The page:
Debriefing in simulation as well as after clinical events is a common method of continuing the learning process through helping participants garner insight from their participation in the activity. It is postulated and I believe, part of the power of this “conversation” when call debriefing is when the participant engages in active reflection. The onus is on the debriefer to create an environment where active reflection occurs.
One of the most effective ways to achieve this goal is through questions. When participants are asked questions regarding the activity being debriefed it forces them to replay the scenario or activity in their mind. I find it helpful to begin with rather open-ended broader questions for two reasons. The first is to ensure the participant(s) are ready to proceed. Secondly asking broader questions at the beginning such as “Can you give me a recap of what you just experienced?” Helps to force the participant to think about the activity in a longitudinal way. Gradually the questions become much more specific to allow the participant to understand cause and effect relationships between their performance in the activity and the outcomes of the case.
Another thing to consider is that when debriefing multiple people simultaneously, when a recollection of the activity is being recalled by one participant, the other participants are actively thinking about their own recognition of said activity. Thus active reflection is again triggered. It is quite natural for the other participants to not only be thinking about the activity, but actively forming their own thoughts in a comparison/contrast type of cognitive activity. During this period they are comparing their own recollection of the activity with the one of the person answering the initial question.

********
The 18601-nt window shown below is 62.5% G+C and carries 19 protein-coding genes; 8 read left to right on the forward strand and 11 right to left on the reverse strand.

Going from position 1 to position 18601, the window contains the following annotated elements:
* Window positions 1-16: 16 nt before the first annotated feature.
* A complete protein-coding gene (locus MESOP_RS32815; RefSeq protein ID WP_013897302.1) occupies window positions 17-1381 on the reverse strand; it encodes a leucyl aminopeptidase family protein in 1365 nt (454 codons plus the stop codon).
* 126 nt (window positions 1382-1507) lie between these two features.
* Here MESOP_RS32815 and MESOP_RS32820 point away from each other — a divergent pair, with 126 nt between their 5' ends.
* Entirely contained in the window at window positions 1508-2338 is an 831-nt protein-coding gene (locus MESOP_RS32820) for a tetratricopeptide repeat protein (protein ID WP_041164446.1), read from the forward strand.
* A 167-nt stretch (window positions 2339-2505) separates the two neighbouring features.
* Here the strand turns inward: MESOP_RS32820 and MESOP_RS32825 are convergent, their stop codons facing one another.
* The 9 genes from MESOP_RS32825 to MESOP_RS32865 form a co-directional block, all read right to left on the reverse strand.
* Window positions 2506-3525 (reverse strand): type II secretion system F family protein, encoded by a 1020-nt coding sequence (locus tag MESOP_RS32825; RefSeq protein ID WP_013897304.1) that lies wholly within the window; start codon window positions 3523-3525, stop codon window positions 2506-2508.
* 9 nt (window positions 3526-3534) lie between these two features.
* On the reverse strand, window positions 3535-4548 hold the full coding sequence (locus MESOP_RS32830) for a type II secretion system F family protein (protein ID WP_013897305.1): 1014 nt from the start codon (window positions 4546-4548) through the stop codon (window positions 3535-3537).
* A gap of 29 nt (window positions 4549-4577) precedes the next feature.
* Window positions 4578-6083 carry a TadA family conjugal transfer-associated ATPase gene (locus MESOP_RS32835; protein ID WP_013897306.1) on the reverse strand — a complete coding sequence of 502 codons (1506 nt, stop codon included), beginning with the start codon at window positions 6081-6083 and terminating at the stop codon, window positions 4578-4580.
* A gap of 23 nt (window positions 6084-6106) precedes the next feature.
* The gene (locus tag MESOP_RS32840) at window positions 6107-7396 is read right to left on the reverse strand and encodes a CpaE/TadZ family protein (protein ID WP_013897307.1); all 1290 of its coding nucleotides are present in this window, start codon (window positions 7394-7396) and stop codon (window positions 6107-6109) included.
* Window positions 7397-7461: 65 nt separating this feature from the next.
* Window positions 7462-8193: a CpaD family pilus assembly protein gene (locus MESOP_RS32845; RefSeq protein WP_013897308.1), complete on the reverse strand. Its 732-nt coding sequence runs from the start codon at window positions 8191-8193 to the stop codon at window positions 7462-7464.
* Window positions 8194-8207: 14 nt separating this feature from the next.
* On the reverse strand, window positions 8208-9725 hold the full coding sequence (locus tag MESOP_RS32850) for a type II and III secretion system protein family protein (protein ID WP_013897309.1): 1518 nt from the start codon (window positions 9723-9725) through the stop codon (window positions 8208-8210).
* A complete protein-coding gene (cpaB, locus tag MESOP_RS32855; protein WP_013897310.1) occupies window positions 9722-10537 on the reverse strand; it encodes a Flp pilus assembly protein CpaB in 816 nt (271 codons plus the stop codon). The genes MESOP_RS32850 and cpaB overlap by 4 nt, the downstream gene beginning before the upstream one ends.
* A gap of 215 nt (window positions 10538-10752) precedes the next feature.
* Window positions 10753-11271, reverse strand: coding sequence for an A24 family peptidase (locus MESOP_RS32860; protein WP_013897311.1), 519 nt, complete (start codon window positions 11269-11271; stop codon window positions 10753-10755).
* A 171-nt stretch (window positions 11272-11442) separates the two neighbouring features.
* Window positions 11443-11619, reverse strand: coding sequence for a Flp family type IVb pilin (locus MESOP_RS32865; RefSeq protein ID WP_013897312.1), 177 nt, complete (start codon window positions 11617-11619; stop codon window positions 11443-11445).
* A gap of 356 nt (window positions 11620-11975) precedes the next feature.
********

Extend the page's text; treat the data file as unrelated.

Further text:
Question should be focused in a way that the debriefer is controlling the conversation through a structured pathway that allows the learning objectives to be met. Further, when one develops good debriefing habits through the use of questioning it limits the possibility of the debriefing converting into a ”mini – lecture”.
I believe the Structured and Supported debriefing model created by my colleague Dr. John O’Donnell along with collaborators, provides the best framework by which to structure the debriefing. His use of the GAS mnemonic has effectively allowed the model to be introduced to both novice and expert debriefers alike and facilitate an easily learned structured framework into their debriefing work. We have been able to successfully introduce this model across many cultures and at least five different languages and have had significant success.
Worksheets, or job-aids with some example questions that parallel the learning objectives can be written on such tools prior to the scenario commencement. Supplementing the job aid with additional notes during the performance of the scenario can be helpful to recall the important points of discussion at the time of debriefing, and the preformed questions can serve as gentle reminders to the debriefer on topics that must be covered to achieve a successful learning outcome.
So a challenge to you is the next time you conduct a debriefing be thinking in the back of your mind how can I best force my participants to engage in active reflection of the activity that is bring debriefed. In addition, I would recommend that you practice debriefing as often as you can! Debriefing is an activity that improves over time with experience and deliberate practice.